I'm aware that in Vim I can often repeat a command by simply adding a number in front of it. For example, one can delete 5 lines by:


It's also often possible to specify a range of lines to apply a command to, for example


How can I perform a 'vertical edit'? I'd like to, for example, insert a particular symbol, say a comma, at the beggining (skipping whitespace, i.e. what you'd get if you type a comma after Shift-I in command mode) of every line in a given range. How can this be achieved (without resorting to down-period-down-period-down-period)?

9 Answers 9


Ctrl-v enters visual mode blockwise. You can then move (hjkl-wise, as normal), and if you want to insert something on multiple lines, use Shift-i.

So for the text:


if you hit Ctrl-v with your cursor over the 1, hit j twice to go down two columns, then Shift-i,ESC , your text would look like this:


(the multi-line insert has a little lag, and won't render until AFTER you hit ESC).

  • 4
    Nice. Ctrl-V means uppercase, by the way, you could say Ctrl-Shift-v
    – Svante
    Dec 10, 2008 at 14:05
  • 12
    actually, it's either CTRL-v or CTRL-V. Vim is case-insensitive for CTRL- codes (see :help CTRL-{char}).
    – rampion
    Dec 10, 2008 at 21:37
  • 2
    after searching a bit of why this method wasn't working is because it uses a capital I (shift-i) instead of i (also, it was only ctrl-v, as ctrl-shift-v moved me to the end)
    – Willyfrog
    Jan 9, 2012 at 16:36
  • 4
    I'm curious. Why don't they just use i without the shift key?
    – offchan
    Nov 16, 2016 at 0:41
  • 1
    i without shift is insert at current position. shift + i is insert at beginning of line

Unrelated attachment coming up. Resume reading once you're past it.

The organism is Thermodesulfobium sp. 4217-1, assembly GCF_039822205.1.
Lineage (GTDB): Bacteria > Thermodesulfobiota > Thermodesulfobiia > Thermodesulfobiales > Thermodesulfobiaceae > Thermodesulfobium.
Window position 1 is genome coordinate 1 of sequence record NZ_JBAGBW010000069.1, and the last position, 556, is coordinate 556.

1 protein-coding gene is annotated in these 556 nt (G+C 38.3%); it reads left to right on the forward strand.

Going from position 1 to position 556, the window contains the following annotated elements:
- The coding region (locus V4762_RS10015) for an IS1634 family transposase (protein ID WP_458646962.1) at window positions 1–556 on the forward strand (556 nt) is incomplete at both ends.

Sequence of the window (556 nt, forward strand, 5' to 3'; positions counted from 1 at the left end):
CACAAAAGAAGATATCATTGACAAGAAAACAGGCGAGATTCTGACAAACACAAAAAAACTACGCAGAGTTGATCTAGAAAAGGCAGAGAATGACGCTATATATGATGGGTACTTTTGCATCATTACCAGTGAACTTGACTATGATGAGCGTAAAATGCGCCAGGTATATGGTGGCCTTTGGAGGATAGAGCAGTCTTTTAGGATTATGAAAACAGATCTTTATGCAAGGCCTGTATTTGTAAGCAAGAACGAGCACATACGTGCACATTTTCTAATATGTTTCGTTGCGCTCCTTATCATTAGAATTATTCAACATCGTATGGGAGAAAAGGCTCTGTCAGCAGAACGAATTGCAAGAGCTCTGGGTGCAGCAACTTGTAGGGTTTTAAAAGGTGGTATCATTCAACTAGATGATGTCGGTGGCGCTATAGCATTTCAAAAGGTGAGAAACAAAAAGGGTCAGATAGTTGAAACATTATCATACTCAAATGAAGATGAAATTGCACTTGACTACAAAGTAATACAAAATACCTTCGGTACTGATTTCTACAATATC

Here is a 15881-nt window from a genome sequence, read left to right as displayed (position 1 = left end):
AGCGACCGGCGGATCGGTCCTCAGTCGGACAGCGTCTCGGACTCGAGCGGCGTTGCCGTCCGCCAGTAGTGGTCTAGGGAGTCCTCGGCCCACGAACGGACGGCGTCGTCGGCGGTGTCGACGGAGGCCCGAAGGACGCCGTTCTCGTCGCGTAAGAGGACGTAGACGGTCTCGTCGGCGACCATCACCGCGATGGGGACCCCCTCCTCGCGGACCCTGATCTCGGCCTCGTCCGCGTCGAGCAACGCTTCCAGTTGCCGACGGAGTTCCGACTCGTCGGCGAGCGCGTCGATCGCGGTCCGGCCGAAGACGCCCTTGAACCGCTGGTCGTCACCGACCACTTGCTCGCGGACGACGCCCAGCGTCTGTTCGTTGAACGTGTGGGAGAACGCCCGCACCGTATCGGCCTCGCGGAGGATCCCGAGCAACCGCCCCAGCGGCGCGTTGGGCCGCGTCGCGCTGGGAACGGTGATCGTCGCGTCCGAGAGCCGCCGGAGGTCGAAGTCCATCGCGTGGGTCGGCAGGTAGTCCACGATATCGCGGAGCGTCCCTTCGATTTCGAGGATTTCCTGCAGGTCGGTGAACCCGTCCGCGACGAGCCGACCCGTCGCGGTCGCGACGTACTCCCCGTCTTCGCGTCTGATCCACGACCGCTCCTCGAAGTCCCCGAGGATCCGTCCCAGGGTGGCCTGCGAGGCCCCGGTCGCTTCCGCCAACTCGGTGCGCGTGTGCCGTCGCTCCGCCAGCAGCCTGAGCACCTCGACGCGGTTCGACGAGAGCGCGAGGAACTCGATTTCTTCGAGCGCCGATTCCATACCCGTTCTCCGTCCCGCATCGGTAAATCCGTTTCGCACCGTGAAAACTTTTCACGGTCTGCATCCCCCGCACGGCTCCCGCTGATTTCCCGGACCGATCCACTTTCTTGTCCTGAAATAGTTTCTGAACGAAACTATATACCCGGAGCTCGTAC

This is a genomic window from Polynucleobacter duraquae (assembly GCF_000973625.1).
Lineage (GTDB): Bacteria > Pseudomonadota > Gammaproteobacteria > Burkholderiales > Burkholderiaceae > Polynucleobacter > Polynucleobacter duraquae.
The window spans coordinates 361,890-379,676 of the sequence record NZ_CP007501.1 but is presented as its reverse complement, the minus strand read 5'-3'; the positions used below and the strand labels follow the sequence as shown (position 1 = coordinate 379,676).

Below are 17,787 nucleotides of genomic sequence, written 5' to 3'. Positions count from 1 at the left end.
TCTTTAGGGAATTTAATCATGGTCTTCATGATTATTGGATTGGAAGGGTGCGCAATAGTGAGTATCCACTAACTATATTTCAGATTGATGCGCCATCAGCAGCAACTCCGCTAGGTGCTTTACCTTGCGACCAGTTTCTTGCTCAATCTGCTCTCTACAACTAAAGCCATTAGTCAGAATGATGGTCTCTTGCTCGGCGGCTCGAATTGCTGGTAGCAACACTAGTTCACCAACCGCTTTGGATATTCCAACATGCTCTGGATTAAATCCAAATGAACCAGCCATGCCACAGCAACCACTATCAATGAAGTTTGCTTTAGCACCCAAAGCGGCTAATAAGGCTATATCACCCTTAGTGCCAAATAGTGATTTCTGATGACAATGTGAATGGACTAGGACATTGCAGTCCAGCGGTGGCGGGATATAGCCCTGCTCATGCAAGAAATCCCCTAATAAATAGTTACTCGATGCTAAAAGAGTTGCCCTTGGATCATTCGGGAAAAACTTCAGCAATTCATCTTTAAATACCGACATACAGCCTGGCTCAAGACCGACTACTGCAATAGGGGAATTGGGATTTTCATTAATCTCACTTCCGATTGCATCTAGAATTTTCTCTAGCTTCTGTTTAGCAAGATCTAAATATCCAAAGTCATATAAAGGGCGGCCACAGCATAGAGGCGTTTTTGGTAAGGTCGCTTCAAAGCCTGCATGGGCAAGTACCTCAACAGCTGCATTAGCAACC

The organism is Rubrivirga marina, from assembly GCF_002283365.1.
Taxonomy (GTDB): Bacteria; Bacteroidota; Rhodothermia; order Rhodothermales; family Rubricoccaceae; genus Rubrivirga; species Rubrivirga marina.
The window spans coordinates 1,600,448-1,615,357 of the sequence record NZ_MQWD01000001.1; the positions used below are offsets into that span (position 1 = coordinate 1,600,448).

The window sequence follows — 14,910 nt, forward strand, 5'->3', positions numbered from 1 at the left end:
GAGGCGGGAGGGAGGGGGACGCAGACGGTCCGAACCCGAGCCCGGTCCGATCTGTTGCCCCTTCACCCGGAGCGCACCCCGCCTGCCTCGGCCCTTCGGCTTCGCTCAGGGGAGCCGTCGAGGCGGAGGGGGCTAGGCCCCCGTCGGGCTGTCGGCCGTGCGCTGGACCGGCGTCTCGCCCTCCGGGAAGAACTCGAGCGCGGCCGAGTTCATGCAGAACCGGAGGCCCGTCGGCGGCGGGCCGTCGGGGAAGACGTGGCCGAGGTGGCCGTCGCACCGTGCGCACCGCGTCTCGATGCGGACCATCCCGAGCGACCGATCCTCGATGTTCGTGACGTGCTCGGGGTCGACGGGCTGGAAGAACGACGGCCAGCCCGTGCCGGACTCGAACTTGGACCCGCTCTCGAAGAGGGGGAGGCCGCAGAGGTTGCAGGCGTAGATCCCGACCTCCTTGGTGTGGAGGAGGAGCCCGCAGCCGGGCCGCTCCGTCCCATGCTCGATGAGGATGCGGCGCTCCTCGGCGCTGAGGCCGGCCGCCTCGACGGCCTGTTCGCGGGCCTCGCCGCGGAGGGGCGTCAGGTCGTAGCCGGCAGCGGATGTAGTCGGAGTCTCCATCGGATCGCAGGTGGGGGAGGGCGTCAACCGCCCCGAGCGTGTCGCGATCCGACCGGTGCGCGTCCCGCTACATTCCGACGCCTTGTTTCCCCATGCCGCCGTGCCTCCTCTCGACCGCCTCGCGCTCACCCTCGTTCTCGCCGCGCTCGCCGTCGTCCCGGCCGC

– Kevin P
    Apr 2, 2020 at 20:01


Or use a macro, record with:

q a i , ESC j h q

use with:

@ a

Explanation: q a starts recording a macro to register a, q ends recording. There are registers a to z available for this.

  • 1
    Thanks. What if i wanted the equivalent of a shift-i? That is, skipping over the initial whitespace?
    – saffsd
    Dec 10, 2008 at 12:49
  • 3
    Explanation: ^\(\s*\) captures initial whitespace and saves it into a register, which you can then read with \1.
    – Svante
    Dec 10, 2008 at 12:59
  • Can you use @ a multiple times?
    – khatchad
    Jan 31 at 16:44

That's what the :norm(al) command is for:

:10,20 normal I,

If you are already using the '.' to repeat your last command a lot, then I found this to be the most convenient solution so far. It allows you to repeat your last command on each line of a visual block by using

" allow the . to execute once for each line of a visual selection
vnoremap . :normal .<CR>
  • 1
    This is helpful but also limited as the . operates line wise in visual mode. I think the visual mode in this case can sometimes be convenient to select a line range. But commands and macros are more flexible and powerful in this case.
    – Bohr
    Oct 2, 2013 at 2:12

I believe the easiest way to do this is

1) record a macro for one line, call it 'a'; in this case one types

q a I , ESC j q

2) select the block of lines that you want to apply the macro to

3) use the 'norm' function to execute macro 'a' over this block of lines, i.e.,

  • This approach is convenient for repeating more complicated operations. But note that :norm runs significantly slower than :s if you have thousands of lines or more.
    – Arnie97
    Apr 28, 2022 at 15:36

With your edit already saved in the . operator, do the following:

  1. Select text you want to apply the operator to using visual mode
  2. Then run the command :norm .
  • 1
    This perfectly resolved my issue without needing a macro (i love you)
    – Synesso
    Jan 16, 2023 at 0:53
  • Thanks this was great. Another option without visual is just to specify a range, for example :25-30norm .. Works like a charm!
    – 0xbe5077ed
    Feb 16, 2023 at 20:37

I think the easiest is to record a macro, and then repeat the macro as many times as you want. For example to add a comma at the start of every line, you type:

q a I , ESC j q

to repeat that 5 times, you enter

5 @ a

Apart from the macros, as already answered, for the specific case of inserting a comma in a range of lines (say from line 10 to 20), you might do something like:


That is, you can create a numbered group match with \( and \), and use \1 in the replacement string to say "replace with the contents of the match".


I use block visual mode. This allows you to perform inserts/edits across multiple lines (aka 'vertical edits').


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